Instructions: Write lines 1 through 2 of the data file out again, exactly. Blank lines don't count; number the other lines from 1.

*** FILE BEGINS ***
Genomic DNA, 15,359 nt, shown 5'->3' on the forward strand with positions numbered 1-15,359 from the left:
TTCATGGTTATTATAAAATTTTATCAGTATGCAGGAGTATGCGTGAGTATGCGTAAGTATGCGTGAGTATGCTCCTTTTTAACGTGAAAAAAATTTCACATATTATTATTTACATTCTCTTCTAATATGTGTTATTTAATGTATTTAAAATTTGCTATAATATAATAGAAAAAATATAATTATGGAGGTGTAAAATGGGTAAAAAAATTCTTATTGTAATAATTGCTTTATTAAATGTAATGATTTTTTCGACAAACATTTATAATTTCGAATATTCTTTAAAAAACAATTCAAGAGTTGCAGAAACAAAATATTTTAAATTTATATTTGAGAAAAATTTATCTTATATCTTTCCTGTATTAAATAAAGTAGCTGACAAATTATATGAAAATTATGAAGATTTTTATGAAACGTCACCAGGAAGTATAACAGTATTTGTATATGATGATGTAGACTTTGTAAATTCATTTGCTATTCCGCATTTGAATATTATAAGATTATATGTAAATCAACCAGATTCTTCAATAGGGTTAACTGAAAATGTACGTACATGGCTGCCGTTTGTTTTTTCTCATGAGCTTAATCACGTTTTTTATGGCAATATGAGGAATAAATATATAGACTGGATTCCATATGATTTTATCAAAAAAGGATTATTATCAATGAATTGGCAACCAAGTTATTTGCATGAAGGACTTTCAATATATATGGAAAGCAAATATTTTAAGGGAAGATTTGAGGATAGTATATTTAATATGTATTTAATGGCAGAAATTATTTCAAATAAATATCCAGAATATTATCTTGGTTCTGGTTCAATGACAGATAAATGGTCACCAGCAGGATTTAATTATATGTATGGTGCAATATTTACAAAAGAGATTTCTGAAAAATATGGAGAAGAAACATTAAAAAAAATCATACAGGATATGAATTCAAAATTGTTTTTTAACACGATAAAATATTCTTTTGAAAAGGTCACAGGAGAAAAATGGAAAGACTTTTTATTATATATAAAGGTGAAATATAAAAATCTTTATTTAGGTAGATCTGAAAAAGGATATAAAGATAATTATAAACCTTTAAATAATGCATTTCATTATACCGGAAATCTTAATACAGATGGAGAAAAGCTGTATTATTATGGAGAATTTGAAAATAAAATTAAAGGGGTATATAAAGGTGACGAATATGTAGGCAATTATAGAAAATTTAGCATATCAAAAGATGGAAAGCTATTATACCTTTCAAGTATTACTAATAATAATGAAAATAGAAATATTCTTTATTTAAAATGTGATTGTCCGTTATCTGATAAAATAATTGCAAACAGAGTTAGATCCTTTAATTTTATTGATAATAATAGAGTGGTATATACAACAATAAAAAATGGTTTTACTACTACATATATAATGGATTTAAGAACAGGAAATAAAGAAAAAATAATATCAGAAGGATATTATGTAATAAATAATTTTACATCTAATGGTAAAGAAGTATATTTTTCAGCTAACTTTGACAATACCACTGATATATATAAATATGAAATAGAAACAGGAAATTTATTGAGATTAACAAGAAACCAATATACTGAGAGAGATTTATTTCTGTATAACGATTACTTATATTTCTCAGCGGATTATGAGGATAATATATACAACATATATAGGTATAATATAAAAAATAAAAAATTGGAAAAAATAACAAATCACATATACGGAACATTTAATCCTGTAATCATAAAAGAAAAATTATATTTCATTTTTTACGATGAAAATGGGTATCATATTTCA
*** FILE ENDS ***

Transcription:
Genomic DNA, 15,359 nt, shown 5'->3' on the forward strand with positions numbered 1-15,359 from the left:
TTCATGGTTATTATAAAATTTTATCAGTATGCAGGAGTATGCGTGAGTATGCGTAAGTATGCGTGAGTATGCTCCTTTTTAACGTGAAAAAAATTTCACATATTATTATTTACATTCTCTTCTAATATGTGTTATTTAATGTATTTAAAATTTGCTATAATATAATAGAAAAAATATAATTATGGAGGTGTAAAATGGGTAAAAAAATTCTTATTGTAATAATTGCTTTATTAAATGTAATGATTTTTTCGACAAACATTTATAATTTCGAATATTCTTTAAAAAACAATTCAAGAGTTGCAGAAACAAAATATTTTAAATTTATATTTGAGAAAAATTTATCTTATATCTTTCCTGTATTAAATAAAGTAGCTGACAAATTATATGAAAATTATGAAGATTTTTATGAAACGTCACCAGGAAGTATAACAGTATTTGTATATGATGATGTAGACTTTGTAAATTCATTTGCTATTCCGCATTTGAATATTATAAGATTATATGTAAATCAACCAGATTCTTCAATAGGGTTAACTGAAAATGTACGTACATGGCTGCCGTTTGTTTTTTCTCATGAGCTTAATCACGTTTTTTATGGCAATATGAGGAATAAATATATAGACTGGATTCCATATGATTTTATCAAAAAAGGATTATTATCAATGAATTGGCAACCAAGTTATTTGCATGAAGGACTTTCAATATATATGGAAAGCAAATATTTTAAGGGAAGATTTGAGGATAGTATATTTAATATGTATTTAATGGCAGAAATTATTTCAAATAAATATCCAGAATATTATCTTGGTTCTGGTTCAATGACAGATAAATGGTCACCAGCAGGATTTAATTATATGTATGGTGCAATATTTACAAAAGAGATTTCTGAAAAATATGGAGAAGAAACATTAAAAAAAATCATACAGGATATGAATTCAAAATTGTTTTTTAACACGATAAAATATTCTTTTGAAAAGGTCACAGGAGAAAAATGGAAAGACTTTTTATTATATATAAAGGTGAAATATAAAAATCTTTATTTAGGTAGATCTGAAAAAGGATATAAAGATAATTATAAACCTTTAAATAATGCATTTCATTATACCGGAAATCTTAATACAGATGGAGAAAAGCTGTATTATTATGGAGAATTTGAAAATAAAATTAAAGGGGTATATAAAGGTGACGAATATGTAGGCAATTATAGAAAATTTAGCATATCAAAAGATGGAAAGCTATTATACCTTTCAAGTATTACTAATAATAATGAAAATAGAAATATTCTTTATTTAAAATGTGATTGTCCGTTATCTGATAAAATAATTGCAAACAGAGTTAGATCCTTTAATTTTATTGATAATAATAGAGTGGTATATACAACAATAAAAAATGGTTTTACTACTACATATATAATGGATTTAAGAACAGGAAATAAAGAAAAAATAATATCAGAAGGATATTATGTAATAAATAATTTTACATCTAATGGTAAAGAAGTATATTTTTCAGCTAACTTTGACAATACCACTGATATATATAAATATGAAATAGAAACAGGAAATTTATTGAGATTAACAAGAAACCAATATACTGAGAGAGATTTATTTCTGTATAACGATTACTTATATTTCTCAGCGGATTATGAGGATAATATATACAACATATATAGGTATAATATAAAAAATAAAAAATTGGAAAAAATAACAAATCACATATACGGAACATTTAATCCTGTAATCATAAAAGAAAAATTATATTTCATTTTTTACGATGAAAATGGGTATCATATTTCA